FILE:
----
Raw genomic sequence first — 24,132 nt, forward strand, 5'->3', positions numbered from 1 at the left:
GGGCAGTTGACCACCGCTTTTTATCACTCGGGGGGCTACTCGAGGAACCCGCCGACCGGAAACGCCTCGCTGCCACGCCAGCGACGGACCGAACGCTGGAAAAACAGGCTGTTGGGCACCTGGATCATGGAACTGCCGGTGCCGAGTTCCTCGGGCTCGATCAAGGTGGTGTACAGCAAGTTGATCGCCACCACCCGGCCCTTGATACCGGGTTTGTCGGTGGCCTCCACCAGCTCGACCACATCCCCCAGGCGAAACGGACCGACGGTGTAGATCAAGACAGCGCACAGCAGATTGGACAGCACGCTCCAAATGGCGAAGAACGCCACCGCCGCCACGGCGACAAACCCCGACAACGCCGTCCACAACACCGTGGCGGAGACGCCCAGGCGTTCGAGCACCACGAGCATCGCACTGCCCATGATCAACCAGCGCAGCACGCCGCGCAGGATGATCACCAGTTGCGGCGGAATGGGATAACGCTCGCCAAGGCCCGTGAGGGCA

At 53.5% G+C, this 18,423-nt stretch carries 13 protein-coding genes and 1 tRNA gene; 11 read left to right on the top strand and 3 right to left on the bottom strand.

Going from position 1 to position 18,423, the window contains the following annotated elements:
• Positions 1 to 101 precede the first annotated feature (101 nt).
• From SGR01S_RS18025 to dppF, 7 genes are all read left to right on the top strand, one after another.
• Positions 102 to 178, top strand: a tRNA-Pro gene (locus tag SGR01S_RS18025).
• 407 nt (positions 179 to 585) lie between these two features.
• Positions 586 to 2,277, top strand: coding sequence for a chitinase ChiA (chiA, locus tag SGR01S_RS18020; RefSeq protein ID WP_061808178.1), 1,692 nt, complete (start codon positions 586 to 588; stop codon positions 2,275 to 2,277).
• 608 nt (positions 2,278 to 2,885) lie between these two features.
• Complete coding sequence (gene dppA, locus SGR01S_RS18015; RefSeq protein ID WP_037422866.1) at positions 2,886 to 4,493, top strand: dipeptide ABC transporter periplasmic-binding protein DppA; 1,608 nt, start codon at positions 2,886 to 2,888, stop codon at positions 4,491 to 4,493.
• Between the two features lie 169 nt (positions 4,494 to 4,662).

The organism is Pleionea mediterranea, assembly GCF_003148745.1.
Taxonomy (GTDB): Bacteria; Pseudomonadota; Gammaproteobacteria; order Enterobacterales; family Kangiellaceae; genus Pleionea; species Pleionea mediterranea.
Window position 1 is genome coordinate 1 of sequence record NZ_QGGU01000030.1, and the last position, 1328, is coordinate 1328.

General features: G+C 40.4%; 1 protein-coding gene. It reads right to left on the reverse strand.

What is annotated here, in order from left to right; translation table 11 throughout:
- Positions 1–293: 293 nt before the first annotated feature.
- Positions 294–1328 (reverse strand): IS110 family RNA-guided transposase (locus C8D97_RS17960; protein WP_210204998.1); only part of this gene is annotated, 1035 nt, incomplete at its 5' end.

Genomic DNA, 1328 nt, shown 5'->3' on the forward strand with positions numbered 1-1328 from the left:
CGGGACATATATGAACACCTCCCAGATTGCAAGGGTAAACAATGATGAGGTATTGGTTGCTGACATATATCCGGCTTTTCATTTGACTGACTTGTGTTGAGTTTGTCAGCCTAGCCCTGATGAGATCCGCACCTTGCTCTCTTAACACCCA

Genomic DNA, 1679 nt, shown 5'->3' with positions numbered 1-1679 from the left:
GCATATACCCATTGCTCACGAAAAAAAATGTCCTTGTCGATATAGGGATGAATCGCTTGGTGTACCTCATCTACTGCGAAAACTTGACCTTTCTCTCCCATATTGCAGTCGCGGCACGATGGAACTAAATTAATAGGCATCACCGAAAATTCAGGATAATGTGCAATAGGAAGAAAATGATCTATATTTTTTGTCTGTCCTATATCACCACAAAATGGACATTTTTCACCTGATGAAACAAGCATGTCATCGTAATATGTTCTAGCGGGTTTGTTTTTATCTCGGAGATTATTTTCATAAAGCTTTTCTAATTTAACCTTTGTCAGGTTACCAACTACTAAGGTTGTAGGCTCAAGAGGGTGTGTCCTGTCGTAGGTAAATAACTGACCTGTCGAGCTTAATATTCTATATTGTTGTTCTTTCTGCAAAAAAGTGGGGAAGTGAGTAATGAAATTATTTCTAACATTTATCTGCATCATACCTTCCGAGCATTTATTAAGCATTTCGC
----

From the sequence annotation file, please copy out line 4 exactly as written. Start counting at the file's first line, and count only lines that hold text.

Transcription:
Going from position 1 to position 18,423, the window contains the following annotated elements: